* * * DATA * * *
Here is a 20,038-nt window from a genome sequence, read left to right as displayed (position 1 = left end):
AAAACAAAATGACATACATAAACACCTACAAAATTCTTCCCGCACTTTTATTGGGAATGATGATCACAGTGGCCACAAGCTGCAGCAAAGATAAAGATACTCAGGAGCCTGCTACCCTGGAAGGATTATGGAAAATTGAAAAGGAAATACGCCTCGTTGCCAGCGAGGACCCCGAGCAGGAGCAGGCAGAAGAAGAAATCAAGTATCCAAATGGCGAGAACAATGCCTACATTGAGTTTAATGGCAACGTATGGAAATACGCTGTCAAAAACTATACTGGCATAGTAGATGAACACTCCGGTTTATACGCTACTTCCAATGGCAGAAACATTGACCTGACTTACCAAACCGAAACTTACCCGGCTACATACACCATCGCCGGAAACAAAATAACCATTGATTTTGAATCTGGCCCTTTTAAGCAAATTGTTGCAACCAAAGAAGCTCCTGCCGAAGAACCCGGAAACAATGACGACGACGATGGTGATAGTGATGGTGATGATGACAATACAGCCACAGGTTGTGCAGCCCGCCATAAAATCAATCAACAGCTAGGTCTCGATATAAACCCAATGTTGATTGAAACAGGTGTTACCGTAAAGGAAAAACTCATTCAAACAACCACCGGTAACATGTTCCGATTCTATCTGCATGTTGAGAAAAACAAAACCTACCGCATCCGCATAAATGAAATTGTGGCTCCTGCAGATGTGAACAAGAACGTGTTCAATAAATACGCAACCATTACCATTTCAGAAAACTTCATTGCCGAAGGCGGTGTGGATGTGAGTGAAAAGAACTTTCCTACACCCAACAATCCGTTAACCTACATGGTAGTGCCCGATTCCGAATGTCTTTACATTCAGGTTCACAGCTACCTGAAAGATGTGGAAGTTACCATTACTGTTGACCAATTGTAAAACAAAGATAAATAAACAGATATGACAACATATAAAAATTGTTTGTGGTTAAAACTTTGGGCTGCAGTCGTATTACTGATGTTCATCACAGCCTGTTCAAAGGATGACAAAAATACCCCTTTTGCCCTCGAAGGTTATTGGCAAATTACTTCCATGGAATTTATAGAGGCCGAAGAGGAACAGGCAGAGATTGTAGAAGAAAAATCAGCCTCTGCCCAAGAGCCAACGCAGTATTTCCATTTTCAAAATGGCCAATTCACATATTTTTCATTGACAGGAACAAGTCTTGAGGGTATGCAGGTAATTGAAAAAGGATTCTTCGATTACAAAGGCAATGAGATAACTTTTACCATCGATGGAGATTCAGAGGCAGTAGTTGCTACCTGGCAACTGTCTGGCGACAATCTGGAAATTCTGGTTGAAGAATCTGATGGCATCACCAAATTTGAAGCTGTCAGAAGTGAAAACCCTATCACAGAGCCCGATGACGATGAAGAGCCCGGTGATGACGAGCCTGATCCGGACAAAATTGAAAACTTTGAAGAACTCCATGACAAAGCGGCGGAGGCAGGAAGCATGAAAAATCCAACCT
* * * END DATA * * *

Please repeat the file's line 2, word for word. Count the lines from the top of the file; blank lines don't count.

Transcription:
AAAACAAAATGACATACATAAACACCTACAAAATTCTTCCCGCACTTTTATTGGGAATGATGATCACAGTGGCCACAAGCTGCAGCAAAGATAAAGATACTCAGGAGCCTGCTACCCTGGAAGGATTATGGAAAATTGAAAAGGAAATACGCCTCGTTGCCAGCGAGGACCCCGAGCAGGAGCAGGCAGAAGAAGAAATCAAGTATCCAAATGGCGAGAACAATGCCTACATTGAGTTTAATGGCAACGTATGGAAATACGCTGTCAAAAACTATACTGGCATAGTAGATGAACACTCCGGTTTATACGCTACTTCCAATGGCAGAAACATTGACCTGACTTACCAAACCGAAACTTACCCGGCTACATACACCATCGCCGGAAACAAAATAACCATTGATTTTGAATCTGGCCCTTTTAAGCAAATTGTTGCAACCAAAGAAGCTCCTGCCGAAGAACCCGGAAACAATGACGACGACGATGGTGATAGTGATGGTGATGATGACAATACAGCCACAGGTTGTGCAGCCCGCCATAAAATCAATCAACAGCTAGGTCTCGATATAAACCCAATGTTGATTGAAACAGGTGTTACCGTAAAGGAAAAACTCATTCAAACAACCACCGGTAACATGTTCCGATTCTATCTGCATGTTGAGAAAAACAAAACCTACCGCATCCGCATAAATGAAATTGTGGCTCCTGCAGATGTGAACAAGAACGTGTTCAATAAATACGCAACCATTACCATTTCAGAAAACTTCATTGCCGAAGGCGGTGTGGATGTGAGTGAAAAGAACTTTCCTACACCCAACAATCCGTTAACCTACATGGTAGTGCCCGATTCCGAATGTCTTTACATTCAGGTTCACAGCTACCTGAAAGATGTGGAAGTTACCATTACTGTTGACCAATTGTAAAACAAAGATAAATAAACAGATATGACAACATATAAAAATTGTTTGTGGTTAAAACTTTGGGCTGCAGTCGTATTACTGATGTTCATCACAGCCTGTTCAAAGGATGACAAAAATACCCCTTTTGCCCTCGAAGGTTATTGGCAAATTACTTCCATGGAATTTATAGAGGCCGAAGAGGAACAGGCAGAGATTGTAGAAGAAAAATCAGCCTCTGCCCAAGAGCCAACGCAGTATTTCCATTTTCAAAATGGCCAATTCACATATTTTTCATTGACAGGAACAAGTCTTGAGGGTATGCAGGTAATTGAAAAAGGATTCTTCGATTACAAAGGCAATGAGATAACTTTTACCATCGATGGAGATTCAGAGGCAGTAGTTGCTACCTGGCAACTGTCTGGCGACAATCTGGAAATTCTGGTTGAAGAATCTGATGGCATCACCAAATTTGAAGCTGTCAGAAGTGAAAACCCTATCACAGAGCCCGATGACGATGAAGAGCCCGGTGATGACGAGCCTGATCCGGACAAAATTGAAAACTTTGAAGAACTCCATGACAAAGCGGCGGAGGCAGGAAGCATGAAAAATCCAACCT